"Iron snow" falling in the core gives planets wavering magnetic fields
The intensely hot interior of planets isn’t somewhere you’d expect to find snow, but scientists do suspect that “iron snow” falls on the Earth’s core. Now, a new study has modeled the dynamics in the lab and found that iron snow could make magnetic fields switch on and off in some planets.
With thousands of kilometers of rock between us and the core, it’s hard to really get a sense of what’s going on down there. To get a glimpse, scientists study how seismic waves move through different layers, with changes in their speed revealing clues to what different sections are made of.
These studies highlighted some anomalies around the interface between the outer and inner core. In 2019, a team of scientists proposed an explanation for the strange observations – iron can crystallize near the boundary to the mantle, which can then settle like snow towards the inner core.
In a new study, scientists in France created a lab experiment that mimicked the physics of iron snow formation and flow, to see what might be happening inside planets. Ironically, the experiment substituted iron snow for the regular kind, using a tank of water cooled from below, with a layer of salty water at the bottom to keep ice crystals from sticking.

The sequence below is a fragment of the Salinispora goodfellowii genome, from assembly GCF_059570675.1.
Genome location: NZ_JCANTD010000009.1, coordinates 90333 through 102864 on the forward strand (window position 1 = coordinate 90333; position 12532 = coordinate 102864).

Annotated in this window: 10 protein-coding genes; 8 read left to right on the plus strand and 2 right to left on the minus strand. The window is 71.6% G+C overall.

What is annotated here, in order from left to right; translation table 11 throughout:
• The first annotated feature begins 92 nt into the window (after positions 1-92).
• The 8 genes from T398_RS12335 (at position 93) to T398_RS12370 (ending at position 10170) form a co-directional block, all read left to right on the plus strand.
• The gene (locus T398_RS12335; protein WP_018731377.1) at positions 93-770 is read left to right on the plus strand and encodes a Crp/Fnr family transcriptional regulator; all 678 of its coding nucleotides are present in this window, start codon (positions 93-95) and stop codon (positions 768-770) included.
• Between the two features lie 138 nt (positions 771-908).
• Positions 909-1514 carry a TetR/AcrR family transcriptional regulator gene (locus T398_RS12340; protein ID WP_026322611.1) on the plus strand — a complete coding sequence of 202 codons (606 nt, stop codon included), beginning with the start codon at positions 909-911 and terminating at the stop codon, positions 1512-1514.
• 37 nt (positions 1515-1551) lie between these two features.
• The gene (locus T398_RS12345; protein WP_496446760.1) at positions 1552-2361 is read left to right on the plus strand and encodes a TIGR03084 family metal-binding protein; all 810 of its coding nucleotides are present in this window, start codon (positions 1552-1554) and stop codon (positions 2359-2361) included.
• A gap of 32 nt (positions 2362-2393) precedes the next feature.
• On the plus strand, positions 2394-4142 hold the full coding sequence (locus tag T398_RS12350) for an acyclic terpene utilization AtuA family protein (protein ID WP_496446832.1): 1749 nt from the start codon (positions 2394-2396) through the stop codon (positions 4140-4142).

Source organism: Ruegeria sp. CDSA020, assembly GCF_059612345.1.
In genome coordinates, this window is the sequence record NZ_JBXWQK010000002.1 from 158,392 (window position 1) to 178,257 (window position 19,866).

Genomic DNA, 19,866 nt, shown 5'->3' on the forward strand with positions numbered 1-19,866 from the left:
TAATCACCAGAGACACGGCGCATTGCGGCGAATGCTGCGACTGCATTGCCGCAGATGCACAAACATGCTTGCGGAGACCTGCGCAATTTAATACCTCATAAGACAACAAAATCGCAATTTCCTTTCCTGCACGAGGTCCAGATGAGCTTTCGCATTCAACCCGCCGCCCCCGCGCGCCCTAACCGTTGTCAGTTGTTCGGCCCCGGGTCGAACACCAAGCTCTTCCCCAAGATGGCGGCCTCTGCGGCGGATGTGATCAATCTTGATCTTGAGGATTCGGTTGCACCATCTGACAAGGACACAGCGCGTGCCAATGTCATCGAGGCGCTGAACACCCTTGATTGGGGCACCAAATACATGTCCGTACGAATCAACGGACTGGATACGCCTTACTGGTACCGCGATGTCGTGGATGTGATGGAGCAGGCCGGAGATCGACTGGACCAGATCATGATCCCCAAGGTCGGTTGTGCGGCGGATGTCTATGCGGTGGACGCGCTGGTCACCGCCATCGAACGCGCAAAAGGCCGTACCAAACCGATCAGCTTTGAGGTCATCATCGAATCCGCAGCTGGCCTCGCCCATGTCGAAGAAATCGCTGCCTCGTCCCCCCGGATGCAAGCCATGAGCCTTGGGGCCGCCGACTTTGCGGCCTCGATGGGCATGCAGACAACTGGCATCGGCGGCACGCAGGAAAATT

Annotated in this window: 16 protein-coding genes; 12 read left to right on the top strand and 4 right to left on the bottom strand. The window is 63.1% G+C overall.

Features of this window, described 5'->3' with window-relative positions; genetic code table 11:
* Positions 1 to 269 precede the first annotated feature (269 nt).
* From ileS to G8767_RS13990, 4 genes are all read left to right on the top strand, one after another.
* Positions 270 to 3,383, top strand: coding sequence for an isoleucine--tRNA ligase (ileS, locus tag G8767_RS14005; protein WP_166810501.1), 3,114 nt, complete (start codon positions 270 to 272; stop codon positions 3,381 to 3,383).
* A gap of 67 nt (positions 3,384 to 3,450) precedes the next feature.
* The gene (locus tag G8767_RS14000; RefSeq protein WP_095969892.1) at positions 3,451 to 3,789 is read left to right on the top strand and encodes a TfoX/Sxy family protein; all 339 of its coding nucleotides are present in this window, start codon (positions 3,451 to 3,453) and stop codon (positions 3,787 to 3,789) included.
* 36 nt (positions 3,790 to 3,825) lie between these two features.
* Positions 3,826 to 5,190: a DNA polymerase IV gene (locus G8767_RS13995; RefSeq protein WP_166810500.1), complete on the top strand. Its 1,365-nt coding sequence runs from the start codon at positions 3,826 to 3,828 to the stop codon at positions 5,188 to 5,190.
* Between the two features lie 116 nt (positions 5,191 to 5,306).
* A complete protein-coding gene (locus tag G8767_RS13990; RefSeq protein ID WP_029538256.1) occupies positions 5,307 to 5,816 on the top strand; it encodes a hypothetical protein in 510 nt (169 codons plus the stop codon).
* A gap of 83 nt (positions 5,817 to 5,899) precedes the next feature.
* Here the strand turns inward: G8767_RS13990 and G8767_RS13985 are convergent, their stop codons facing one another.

The team found that as the lower layers of water cooled, ice crystals formed and then floated upwards, before melting when they reached the warmer waters in the upper section of the tank. The currents that this process stirred up eventually warmed the lower layers and prevented new ice crystals from forming for a while. That slowed the currents, allowing the water at the bottom to cool, and soon new crystals formed, beginning the process over again. The whole cycle lasted about 23.3 minutes.
The team said that a similar cycle could be happening in the interior of planets, albeit on a much larger scale. That would churn up internal fluid flows in molten iron, and have an intriguing side effect – the planet’s magnetic field would fluctuate in strength so much that it would appear and disappear at periodic intervals.
This is obviously not the case with Earth, which has a strong magnetic field, but could be the case for bodies with weaker ones, like Mercury or Jupiter’s moon Ganymede. More questions remain to be answered, but it’s an intriguing idea regardless.
The research was published in the journal Geophysical Research Letters.
Source: American Geophysical Union